called gutta-percha is used to fill the canal space. It is a thermoplastic material (“thermo” – heat; “plastic” – to shape), which
literally is heated and then compressed into and against the walls of the root canals to seal them. Together with adhesive
cement called a sealer, the gutta-percha fills the prepared canal space. Sealing the canals is critically important to prevent
them from becoming reinfected with bacteria.
Step 8
A temporary or permanent filling material will then be placed to seal the access hole that was made to treat the
canals, and the dental dam is removed. If the tooth lacks sufficient structure to hold a restoration (filling) in place, the dentist
or endodontist may place a post (either metal or a very strong plastic) in one of the canals inside the tooth to help retain it.
Step 9
After the procedure, an antibiotic may be prescribed to treat or prevent infection. Be sure to follow the instructions
of your dentist or endodontist carefully. After-effects of treatment are minimal, generally lasting from a couple of days to
about a week. It is normal to have some minor discomfort after treatment including slight soreness that can usually be
managed with over-the-counter (aspirin, ibuprofen) medications or prescription (codeine-type) drugs, or a combination of the
Root canal filling material (gutta percha) is placed in the canals and the tooth is sealed with a
temporary filling to protect it from contamination. Then a crown is usually placed over the
tooth to seal and protect it from recontamination and future damage.
Step 10
Your tooth will need a permanent restoration — a filling or a crown — to replace lost tooth structure, and provide a
complete seal to the top of the tooth. Your endodontist will send you back to your general dentist to determine which type of
restoration is best for you. This step is of particular importance since many studies show that if the filled root canals are
recontaminated with bacteria from the mouth, there could be a recurrence of infection around the tooth.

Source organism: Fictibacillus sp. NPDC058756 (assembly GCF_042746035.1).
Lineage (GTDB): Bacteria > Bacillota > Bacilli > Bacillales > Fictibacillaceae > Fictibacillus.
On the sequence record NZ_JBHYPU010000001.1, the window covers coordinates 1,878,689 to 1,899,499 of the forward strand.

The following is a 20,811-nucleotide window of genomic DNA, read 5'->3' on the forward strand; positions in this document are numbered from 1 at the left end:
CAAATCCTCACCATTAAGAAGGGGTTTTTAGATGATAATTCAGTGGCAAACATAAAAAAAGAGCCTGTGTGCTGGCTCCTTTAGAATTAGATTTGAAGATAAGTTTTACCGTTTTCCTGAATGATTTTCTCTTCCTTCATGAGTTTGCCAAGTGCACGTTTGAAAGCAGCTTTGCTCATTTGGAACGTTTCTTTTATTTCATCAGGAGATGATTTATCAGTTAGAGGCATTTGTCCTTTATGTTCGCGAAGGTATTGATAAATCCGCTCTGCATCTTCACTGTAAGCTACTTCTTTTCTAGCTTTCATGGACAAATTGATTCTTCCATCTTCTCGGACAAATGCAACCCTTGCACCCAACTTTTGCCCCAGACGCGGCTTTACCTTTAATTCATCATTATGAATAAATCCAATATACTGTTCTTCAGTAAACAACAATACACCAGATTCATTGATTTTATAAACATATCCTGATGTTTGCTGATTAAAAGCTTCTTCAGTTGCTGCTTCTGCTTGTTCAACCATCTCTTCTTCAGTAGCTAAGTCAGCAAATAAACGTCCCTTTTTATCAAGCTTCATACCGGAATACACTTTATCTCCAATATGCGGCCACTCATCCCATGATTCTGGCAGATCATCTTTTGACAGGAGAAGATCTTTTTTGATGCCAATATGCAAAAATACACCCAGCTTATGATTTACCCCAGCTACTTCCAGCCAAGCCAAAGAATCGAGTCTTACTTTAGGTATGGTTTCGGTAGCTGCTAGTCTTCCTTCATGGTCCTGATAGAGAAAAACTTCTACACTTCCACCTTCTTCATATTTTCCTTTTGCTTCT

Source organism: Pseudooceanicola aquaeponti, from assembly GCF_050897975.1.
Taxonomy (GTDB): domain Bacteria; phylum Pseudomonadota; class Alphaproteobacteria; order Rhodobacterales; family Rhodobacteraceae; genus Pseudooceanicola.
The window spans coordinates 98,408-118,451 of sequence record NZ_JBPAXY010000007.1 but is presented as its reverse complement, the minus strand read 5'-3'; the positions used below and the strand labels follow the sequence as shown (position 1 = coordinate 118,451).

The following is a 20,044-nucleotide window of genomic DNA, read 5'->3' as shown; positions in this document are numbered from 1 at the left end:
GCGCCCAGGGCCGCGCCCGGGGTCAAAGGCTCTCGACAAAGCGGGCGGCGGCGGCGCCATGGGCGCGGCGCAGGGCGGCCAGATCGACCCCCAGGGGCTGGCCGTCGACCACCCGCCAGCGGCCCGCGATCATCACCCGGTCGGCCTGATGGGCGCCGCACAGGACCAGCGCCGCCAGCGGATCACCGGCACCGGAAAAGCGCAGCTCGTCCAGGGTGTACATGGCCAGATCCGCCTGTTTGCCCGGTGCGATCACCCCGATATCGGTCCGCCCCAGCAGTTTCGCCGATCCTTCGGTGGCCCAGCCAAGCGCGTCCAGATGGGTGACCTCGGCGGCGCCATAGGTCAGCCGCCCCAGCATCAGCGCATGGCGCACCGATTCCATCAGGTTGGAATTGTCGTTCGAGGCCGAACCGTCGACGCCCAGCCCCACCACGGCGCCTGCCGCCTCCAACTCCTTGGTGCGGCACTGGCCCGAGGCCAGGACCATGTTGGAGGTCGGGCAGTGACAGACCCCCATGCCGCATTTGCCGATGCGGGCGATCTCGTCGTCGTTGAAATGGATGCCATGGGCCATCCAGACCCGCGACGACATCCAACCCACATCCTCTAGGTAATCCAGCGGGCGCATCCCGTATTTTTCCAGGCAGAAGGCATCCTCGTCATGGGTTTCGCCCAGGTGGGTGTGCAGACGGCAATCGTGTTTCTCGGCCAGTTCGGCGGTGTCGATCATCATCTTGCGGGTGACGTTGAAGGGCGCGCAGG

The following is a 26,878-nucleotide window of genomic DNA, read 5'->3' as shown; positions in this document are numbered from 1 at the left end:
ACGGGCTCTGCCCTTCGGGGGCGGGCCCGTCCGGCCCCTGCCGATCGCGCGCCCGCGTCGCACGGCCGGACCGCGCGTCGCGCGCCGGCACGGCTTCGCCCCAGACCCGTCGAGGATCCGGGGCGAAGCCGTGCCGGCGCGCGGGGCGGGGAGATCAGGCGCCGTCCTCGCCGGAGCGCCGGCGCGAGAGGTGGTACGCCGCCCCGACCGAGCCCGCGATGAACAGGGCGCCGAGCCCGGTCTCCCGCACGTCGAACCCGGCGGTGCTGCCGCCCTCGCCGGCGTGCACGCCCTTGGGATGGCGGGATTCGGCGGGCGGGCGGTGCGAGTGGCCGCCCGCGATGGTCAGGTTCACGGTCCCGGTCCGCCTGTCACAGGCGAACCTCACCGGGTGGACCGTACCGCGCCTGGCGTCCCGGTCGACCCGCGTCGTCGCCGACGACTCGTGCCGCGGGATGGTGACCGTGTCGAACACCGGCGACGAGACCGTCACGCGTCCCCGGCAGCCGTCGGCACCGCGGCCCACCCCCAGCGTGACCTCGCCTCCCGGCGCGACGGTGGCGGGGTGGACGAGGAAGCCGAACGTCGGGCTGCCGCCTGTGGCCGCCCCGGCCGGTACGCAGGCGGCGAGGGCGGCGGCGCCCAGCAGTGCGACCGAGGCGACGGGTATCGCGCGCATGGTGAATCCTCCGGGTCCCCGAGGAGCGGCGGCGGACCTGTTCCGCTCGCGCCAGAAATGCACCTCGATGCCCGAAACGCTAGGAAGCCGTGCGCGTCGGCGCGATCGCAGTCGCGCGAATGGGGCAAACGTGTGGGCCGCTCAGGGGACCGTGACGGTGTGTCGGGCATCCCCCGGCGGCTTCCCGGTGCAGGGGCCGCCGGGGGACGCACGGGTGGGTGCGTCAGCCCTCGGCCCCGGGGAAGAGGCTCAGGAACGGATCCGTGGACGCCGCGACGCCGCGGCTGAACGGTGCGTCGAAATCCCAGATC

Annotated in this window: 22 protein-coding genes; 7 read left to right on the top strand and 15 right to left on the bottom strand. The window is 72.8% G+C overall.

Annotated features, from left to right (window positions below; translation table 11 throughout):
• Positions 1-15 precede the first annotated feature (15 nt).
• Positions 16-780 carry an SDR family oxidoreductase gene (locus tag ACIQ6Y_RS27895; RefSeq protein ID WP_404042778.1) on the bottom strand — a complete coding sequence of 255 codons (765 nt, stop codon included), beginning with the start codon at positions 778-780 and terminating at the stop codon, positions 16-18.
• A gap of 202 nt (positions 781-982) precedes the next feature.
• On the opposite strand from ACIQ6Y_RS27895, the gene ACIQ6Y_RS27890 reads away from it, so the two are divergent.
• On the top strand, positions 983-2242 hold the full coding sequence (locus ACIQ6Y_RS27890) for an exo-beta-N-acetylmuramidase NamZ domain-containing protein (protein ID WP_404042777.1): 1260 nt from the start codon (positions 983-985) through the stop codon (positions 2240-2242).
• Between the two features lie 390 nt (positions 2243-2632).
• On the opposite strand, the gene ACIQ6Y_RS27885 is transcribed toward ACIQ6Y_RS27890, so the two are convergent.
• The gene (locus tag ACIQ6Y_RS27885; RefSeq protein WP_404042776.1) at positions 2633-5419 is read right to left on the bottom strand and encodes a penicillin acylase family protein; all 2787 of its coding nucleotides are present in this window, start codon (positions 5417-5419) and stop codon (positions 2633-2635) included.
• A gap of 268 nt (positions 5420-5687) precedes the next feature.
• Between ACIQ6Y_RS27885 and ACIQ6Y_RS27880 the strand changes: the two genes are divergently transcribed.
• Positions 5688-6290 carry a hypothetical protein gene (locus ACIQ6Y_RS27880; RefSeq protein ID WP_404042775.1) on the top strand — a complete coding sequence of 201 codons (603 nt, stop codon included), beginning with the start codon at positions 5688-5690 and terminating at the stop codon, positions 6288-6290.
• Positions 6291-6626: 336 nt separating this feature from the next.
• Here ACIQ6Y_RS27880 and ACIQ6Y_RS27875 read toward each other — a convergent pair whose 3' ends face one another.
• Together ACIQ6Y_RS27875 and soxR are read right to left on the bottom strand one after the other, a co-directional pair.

Laws of:
O Law of Centrality –floor of pulp chamber always at center of tooth at level of CEJ.
O Law of Concentricity–external root surface anatomy reflects intern al pulp chamber anatomy.
O Law of the CEJ – distance of external surface of clinical crown vs wall of pulp chamber is the same
throughout the circumference of tooth at level of CEJ.
o CEJ–most consistent repeatable landmark for locating pulp chamber.
o1st Law of Symmetry– except for Mx molars, canal orifices are equidistant from line drawn mesio/disto
across center of pulp chamber floor.
o 2nd Law of Symmetry – except for Mx molars, canal orifices lie on line perpendicular to above line.
o Law of Color Change – pulp chamber floor always DARKER than the walls.
o 1st Law of the Orifice– orifices of the canals ALWAYS located at junction of walls and the floor.
o 2nd Law of the Orifice– orifices of the canals ALWAYS located at the angles in the floor-wall junction.
o3rd Law of the Orifice – orifices of the canals ALWAYS located at terminus of roots developmental fusion
Accessing Teeth opining:
- Mx Incisors – always 1 root 1 canal
o Young patients = triangular, older patients = ovoid
- Mx canines – always 1 root 1 canal
o Ovoid
o In middle 1/3 of lingual surface
- Mx Premolars
o Outline form ovoid facial/lingual
o Mesial concavity at CEJ
o When 2 canals are present, under B and L cusps
- Mx Molars
o Outline form triangular in mesial ½ of tooth
- Base = facial, apex = lingual
o Oblique ridge left intact (usually)
o MB canal slightly distal to MB cusp tip, broad B/L, may have MB2 canal
- MB2 canal 1-3mm lingual to MB1, slightly mesial to line drawn from MB1 to PC
o DB canal distal and slightly lingual to main MB canal, in line with buccal groove
o P canal slightly distal to ML cusp tip, largest canal
- Mn incisors – 25-40% have 2 canals
- Facial easier to locate, generally more straight
- Lingual often shielded by a lingual shelf
o Outline form, shape, and access similar to Mx incisors
Mn canines – 30% have 2 canals
o Ovoid
o Middle 1/3 of lingual surface
- Mn Premolars – 25% have 2 canals
o Ovoid B/L
o Buccal to central groove
- Mn Molars – 30-40% chance 2nd canal in distal root
o Rectangular
o MB canal slightly distal to MB cusp tip
o ML canal orifice in area of central groove, slightly distal compared to MB canal.
Endodontic Radiographs
- Periapicals – diagnostic radiographs, working radiographs, post-op radiographs
- Bitewings (vertical) – RESTORATIVE ASSESSMENT, caries ID, location of pulp chamber, vertical defects
- Pan, occlusal, CBCT – difficult diagnosis, presurgical treatment planning for assessment of vital structures
- FMX – history of teeth (restorations, PA lesion progression, etc)